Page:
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Shelton Mason County Journal
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Mason County Journal
September 11, 2014     Shelton Mason County Journal
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September 11, 2014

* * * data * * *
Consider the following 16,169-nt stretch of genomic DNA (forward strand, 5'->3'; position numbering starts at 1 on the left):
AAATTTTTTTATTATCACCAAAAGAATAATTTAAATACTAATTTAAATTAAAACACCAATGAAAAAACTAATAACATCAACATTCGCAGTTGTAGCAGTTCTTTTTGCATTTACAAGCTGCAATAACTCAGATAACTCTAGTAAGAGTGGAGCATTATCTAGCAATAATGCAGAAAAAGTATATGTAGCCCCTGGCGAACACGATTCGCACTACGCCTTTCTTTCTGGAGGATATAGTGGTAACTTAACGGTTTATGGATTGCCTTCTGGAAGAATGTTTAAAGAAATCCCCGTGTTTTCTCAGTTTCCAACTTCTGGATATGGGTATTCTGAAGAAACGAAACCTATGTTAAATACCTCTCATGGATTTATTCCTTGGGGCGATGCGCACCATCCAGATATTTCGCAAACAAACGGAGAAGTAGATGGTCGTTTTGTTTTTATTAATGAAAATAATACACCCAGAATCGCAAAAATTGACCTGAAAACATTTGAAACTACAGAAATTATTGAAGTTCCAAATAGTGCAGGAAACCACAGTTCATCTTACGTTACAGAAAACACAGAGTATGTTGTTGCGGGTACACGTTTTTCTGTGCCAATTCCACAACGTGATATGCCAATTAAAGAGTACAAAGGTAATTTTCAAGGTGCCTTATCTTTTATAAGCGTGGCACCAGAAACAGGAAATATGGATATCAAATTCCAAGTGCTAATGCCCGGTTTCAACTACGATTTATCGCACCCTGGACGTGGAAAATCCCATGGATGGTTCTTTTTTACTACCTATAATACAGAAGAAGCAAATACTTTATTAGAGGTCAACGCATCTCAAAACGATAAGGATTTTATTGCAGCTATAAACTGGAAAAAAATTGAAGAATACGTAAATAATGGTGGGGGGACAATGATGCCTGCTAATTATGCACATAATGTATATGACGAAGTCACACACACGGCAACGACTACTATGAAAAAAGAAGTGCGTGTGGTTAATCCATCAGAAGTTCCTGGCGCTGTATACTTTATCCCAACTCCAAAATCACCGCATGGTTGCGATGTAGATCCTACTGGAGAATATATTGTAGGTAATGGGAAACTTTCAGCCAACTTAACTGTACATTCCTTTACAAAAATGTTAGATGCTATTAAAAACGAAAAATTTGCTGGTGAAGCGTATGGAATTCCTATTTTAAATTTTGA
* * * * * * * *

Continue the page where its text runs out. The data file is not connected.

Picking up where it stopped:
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Page A-24 - Mason County Journal - Thursday, Sept. 11,2014 MASTER GARDENER This week, we experi- enced a full "supermoon" on Monday evening. This full moon also marks the third in a trilogy of supermoons this sum- mer. July and August's full moons both fell during the moon's peri- gee -- when it was at the closest point in its orbit to Earth. While the August supermoon was the closest, this week's full moon also falls during perigee. The full moon nearest the autumnal equinox is called the harvest moon. This moon is not just the full moon that occurs at the time of the harvest. It is the full moon that actually helps the harvest by providing more light at the right time than other full moons do. Many By JEANNE REHWALDT think that the harvest moon remains in the night sky lon- ger than any of the other full moons we see during the year, but that is a myth. The harvest moon's claim to fame is that instead of ris- ing at its normal av- erage of 50 minutes later each day, it ris- es only a little later each night, providing farmers with extra moonlit evenings to reap their crops. Harvest time pro- vides home gardeners with a bounty of fresh, locally grown produce. Whether you grow it in your home garden, a com- munity garden, or purchase it from a local farmers market or farm stand, there are many advantages to consuming lo- cally produced food. Some top reasons for going local include: Freshness. Locally grown, organic fruits and veg- etables are usually harvested within 24 hours of being pur- chased by the consumer. Pro- duce from California can't be that fresh. Taste. Produce picked and eaten at the height of freshness tastes better. Nutrition. Nutritional value declines, often dramati- cally, as time passes after har- vest. Because locally grown produce is freshest, it is more nutritionally complete. Purity. Eighty percent of American adults say they are concerned about the safety of the food they eat. They worry about residues of pesticides and fungicides. These materi- als are not permitted in an organic-production system el- ther before or after harvest. Regional economic health. Buying locally grown food keeps money within the community. This contributes to the health of all sectors of the local economy, increasing the local quality of life. Variety. Organic farmers selling locally are not limited to the few varieties that are bred for long-distance ship- ping, high yield, and shelf life. Often they raise and sell wonderful, unusual varieties you will never find on super- market shelves. Preserving the harvest from your garden can be done several ways. Freezing, canning, pick- ling, fermenting and drying are popular ways to extend the harvest well into the next year. The Master Gardener program is offering a fall garden workshop from 9 a.m. to noon Saturday at Memo- rial Hall, 210 W. Franklin St. Participants will learn what can still be planted in the garden, including information on planting garlic and season extenders. Next, a presentation on home-food preservation using hot-water bath methods will also include information on how to safely pickle and ferment foods. Cost is $10 per person, payable at the door. Call 427- 9670, ext. 680, to register. Jeanne Rehwaldt is the ex- tension coordinator supervisor for the Food $ents Nutrition and Master Gardener pro- grams at WSU Mason County Extension in Shelton. She can be reached at 427-9670, ext. 688. continued from page A-19 said. "I thought we needed a change." Moore said his epiphany came In 1996, the couple formed Hope when he turned 50. in Christ Ministries, a nonprofit cor- "My midlife crisis is I felt like I poration with the goal of "bringing hadn't done something for the Lord," the hope of Christ to the pain on the he said. streets." The next year, they bought Moore said he was inspired when The Coffee Oasis at 622 Warren Ave. he heard Dave Frederick talk about in Bremerton to provide a place to The Coffee Oasis at Peninsula Bible serve youth. In 1988, it moved to 822 Fellowship in Bremerton. Burwell St. Moore said he initially planned Ahlfors walked in the door when to open a smoothie stand, a tanning she was 13. salon and a circuit gym on his land "We just wandered the streets on Old Belfair Highway. Instead, pretty much," Ahlfors said. Her new he used some of the $300,000 he re- gathering venue "gave me a familyceived from a car-accident settlement that was caring," she said. to build and donate a home for The Ahlfors, now 29, became outreach Coffee Oasis. coordinator for North Kitsap County Ahlfors said the proposed layout for The Coffee Oasis. looks much like the Port Orchard Recently, she was introduced to site. Plans include a cafeteria in the Moore, the owner of Belfair-basedfront end of the building with a kitch- South Shore Construction. en behind it. A large room will host Moore, a Mason County resident concerts and other gatherings. A teen for 32 years, has three daughters who center in the back will offer pool ta- graduated from North Mason High bles, foosball, couches and restrooms School. with showers. "They started going to funerals for "That's often something our kids their friends for heroin addiction," he need," Ahlfors said. CARING FOR THE ENTIRE FAMILY Including allergies, asthma, colds & flu, COPD, depression, diabetes, headaches, high blood pressure, immunizations, preventive care, well child exams, weight management and more! Accepting most insurances, including Medicaid & Medicare Monday-Friday 8:30 a.m. to 6 p.m. Mason announces employee of month for July STAFF REPORT news@masoncounty, corn Melissa D. Strong, RN, BSN, MSN, direc- tor of medical/surgical/ pediatrics (MSP), and director of house su- pervisors and staffing at Mason Gen- eral Hospital, was selected by her peers to be Mason Gen- eral Hospital & Family of Clin- ics' Employee of the Month for July. "I have seen Melissa stand out everywhere in the hospital," said Strong's nominator. "Her hard work and INTRODUCING Q UOC PHAN, MD Specializing in Family Medicine Dr. QuocPhan is joining the Olympia Family & Internal Medicine team. He specializes in respiratory, cardiovascular and other chronic conditions, and offers wellness exams for children and adults. Dr. Phan is board certified in family medicine and has been in practice for six years. He completed his residency at Southern Regional Area Health Education Center, affiliated with Duke University Medical Center, and earned his doctorate at Meharry Medical College. New patient & same day appointments available Olympia Family 8 Internal Medidne At Capital Medical Center 3920 Capital Mall Drive SW, Suite 200 Olympia, WA 98502 2014BC1 Strong dedication to all her departments shows in her achievement and the satisfaction it has gained throughout. She has gone to great lengths to improve her departments and help her fellow employees strive to be the best they can be. Melissa is always smil- ing, pleasant, professional and a joy to be around. Her kindness and courtesy makes this a positive workplace." Strong began work- ing at MGH right out of nursing school in 2001, when she earned her associate's degree and registered-nurse cre- dentials. She later went on to earn her bach- elor's and master's degrees of science in nursing. In 2008, she was promoted to director of house supervisors and staffing, and in 2012, she added MSP director to her list of duties. "I enjoy how we work as a team here at MGH," Strong said after receiving the award. "Our focus on patient safety makes us a first-class hospital in a small town. I have the best staff in Ma- son County. We work hard making sure our patients are taken care of in the best possible way." A native of Georgia, Strong moved to Turn- water when she was a sophomore in high school. She graduated from Tumwater High School. "I love living in this beautiful area," she said. When she isn't work- ing, Strong enjoys spending time with her husband, John. She has three grown sons and enjoys being a grandmother. When not working, her favorite activities are camping, weekend getaways and spending time with family. MGH is a licensed and accredited acute-care hospi- tal with a level-four emergency trauma designation. There are more than 100 physicians on staff in 19 specialties. For more information, go to masongeneral. com. -- Wellness Care [ ChiFo Fp ac~i~ Wellness Care Accepting Medicare Sarah Newman, DC and most Insurances OPEN 6 DAYS A WEEK 2211 Jefferson Street, Shelton WA 98584 newmanfamilychiro com 360) 426 3886